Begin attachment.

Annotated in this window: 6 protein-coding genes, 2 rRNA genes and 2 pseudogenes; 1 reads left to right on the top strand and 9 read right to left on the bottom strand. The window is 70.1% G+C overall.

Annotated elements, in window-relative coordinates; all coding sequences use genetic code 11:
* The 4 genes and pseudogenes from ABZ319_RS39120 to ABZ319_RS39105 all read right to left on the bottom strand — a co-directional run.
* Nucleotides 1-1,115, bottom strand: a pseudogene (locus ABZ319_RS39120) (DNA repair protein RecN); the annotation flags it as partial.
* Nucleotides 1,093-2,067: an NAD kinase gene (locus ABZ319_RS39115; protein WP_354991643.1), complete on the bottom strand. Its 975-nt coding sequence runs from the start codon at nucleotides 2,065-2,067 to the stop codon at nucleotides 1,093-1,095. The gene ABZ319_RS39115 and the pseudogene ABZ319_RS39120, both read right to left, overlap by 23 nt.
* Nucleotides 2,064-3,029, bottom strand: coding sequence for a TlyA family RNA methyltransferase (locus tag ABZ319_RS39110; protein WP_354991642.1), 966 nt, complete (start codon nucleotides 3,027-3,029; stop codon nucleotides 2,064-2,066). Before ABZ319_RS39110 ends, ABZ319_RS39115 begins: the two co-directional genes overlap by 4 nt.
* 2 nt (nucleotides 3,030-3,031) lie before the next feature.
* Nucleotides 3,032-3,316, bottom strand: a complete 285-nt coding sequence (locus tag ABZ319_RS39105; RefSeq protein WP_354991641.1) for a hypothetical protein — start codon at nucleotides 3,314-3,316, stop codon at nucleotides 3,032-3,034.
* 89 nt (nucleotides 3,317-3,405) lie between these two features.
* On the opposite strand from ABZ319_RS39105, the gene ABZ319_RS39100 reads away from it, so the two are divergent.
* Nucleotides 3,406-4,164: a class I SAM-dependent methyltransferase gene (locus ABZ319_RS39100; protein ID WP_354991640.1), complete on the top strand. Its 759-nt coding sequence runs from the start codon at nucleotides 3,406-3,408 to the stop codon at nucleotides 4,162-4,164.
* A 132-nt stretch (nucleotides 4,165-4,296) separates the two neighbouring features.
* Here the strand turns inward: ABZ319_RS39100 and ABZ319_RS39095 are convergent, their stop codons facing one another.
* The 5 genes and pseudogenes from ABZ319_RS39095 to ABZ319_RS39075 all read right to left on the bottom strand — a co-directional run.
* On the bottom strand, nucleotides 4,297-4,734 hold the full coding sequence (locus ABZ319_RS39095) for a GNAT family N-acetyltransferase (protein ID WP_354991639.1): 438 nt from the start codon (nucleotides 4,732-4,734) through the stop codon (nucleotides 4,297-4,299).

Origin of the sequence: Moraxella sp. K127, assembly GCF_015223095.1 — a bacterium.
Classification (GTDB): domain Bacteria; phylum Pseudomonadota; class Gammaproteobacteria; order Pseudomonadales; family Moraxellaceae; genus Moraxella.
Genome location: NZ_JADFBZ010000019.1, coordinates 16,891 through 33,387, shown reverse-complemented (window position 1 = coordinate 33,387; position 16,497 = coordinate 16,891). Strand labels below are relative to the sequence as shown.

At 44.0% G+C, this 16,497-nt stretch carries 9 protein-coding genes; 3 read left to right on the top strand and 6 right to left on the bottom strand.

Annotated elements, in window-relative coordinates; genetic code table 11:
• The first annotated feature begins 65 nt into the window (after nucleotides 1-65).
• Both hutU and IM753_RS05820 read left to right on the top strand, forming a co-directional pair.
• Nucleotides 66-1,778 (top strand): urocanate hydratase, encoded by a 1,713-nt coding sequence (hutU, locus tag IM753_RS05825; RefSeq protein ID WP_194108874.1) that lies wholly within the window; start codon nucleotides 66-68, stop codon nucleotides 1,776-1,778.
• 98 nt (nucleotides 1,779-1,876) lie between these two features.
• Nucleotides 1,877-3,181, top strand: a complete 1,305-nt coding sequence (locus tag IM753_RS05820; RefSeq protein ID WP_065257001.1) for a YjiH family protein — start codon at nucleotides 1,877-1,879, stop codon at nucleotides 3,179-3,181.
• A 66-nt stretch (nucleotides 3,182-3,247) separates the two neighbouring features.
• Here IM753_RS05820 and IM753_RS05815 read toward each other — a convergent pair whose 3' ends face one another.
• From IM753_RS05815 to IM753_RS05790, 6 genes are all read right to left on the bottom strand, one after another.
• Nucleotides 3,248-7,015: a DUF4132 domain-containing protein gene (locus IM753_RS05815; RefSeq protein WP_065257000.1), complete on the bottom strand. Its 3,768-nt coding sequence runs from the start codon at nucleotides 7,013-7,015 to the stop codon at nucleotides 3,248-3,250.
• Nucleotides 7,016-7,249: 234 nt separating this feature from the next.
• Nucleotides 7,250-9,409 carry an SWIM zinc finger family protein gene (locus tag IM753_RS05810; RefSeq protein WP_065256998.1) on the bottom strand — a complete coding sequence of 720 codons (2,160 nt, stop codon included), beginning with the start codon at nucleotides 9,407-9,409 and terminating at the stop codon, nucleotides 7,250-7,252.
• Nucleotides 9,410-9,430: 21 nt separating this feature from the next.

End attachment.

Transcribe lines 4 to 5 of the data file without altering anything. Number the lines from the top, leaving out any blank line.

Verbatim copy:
* Nucleotides 1-1,115, bottom strand: a pseudogene (locus ABZ319_RS39120) (DNA repair protein RecN); the annotation flags it as partial.
* Nucleotides 1,093-2,067: an NAD kinase gene (locus ABZ319_RS39115; protein WP_354991643.1), complete on the bottom strand. Its 975-nt coding sequence runs from the start codon at nucleotides 2,065-2,067 to the stop codon at nucleotides 1,093-1,095. The gene ABZ319_RS39115 and the pseudogene ABZ319_RS39120, both read right to left, overlap by 23 nt.